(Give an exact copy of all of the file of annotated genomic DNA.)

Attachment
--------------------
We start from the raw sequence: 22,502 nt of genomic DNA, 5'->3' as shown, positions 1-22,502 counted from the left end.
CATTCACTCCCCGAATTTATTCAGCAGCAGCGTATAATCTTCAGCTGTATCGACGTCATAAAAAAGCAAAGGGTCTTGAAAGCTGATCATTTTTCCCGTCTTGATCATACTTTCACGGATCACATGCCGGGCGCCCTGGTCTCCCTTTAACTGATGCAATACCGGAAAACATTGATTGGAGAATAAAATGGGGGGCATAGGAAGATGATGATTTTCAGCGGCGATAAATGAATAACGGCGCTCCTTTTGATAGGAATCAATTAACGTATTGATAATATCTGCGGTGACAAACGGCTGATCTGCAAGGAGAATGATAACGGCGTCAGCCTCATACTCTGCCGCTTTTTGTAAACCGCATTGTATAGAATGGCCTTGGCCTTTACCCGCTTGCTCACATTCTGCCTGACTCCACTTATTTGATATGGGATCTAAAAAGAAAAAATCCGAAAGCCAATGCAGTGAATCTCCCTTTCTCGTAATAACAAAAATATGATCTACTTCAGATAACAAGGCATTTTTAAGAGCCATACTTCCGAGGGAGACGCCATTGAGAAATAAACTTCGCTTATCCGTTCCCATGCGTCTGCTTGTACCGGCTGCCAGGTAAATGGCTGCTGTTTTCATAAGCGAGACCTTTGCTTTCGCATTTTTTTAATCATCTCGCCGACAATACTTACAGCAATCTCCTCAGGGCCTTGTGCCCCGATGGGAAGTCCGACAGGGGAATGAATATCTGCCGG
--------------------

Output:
We start from the raw sequence: 22,502 nt of genomic DNA, 5'->3' as shown, positions 1-22,502 counted from the left end.
CATTCACTCCCCGAATTTATTCAGCAGCAGCGTATAATCTTCAGCTGTATCGACGTCATAAAAAAGCAAAGGGTCTTGAAAGCTGATCATTTTTCCCGTCTTGATCATACTTTCACGGATCACATGCCGGGCGCCCTGGTCTCCCTTTAACTGATGCAATACCGGAAAACATTGATTGGAGAATAAAATGGGGGGCATAGGAAGATGATGATTTTCAGCGGCGATAAATGAATAACGGCGCTCCTTTTGATAGGAATCAATTAACGTATTGATAATATCTGCGGTGACAAACGGCTGATCTGCAAGGAGAATGATAACGGCGTCAGCCTCATACTCTGCCGCTTTTTGTAAACCGCATTGTATAGAATGGCCTTGGCCTTTACCCGCTTGCTCACATTCTGCCTGACTCCACTTATTTGATATGGGATCTAAAAAGAAAAAATCCGAAAGCCAATGCAGTGAATCTCCCTTTCTCGTAATAACAAAAATATGATCTACTTCAGATAACAAGGCATTTTTAAGAGCCATACTTCCGAGGGAGACGCCATTGAGAAATAAACTTCGCTTATCCGTTCCCATGCGTCTGCTTGTACCGGCTGCCAGGTAAATGGCTGCTGTTTTCATAAGCGAGACCTTTGCTTTCGCATTTTTTTAATCATCTCGCCGACAATACTTACAGCAATCTCCTCAGGGCCTTGTGCCCCGATGGGAAGTCCGACAGGGGAATGAATATCTGCCGG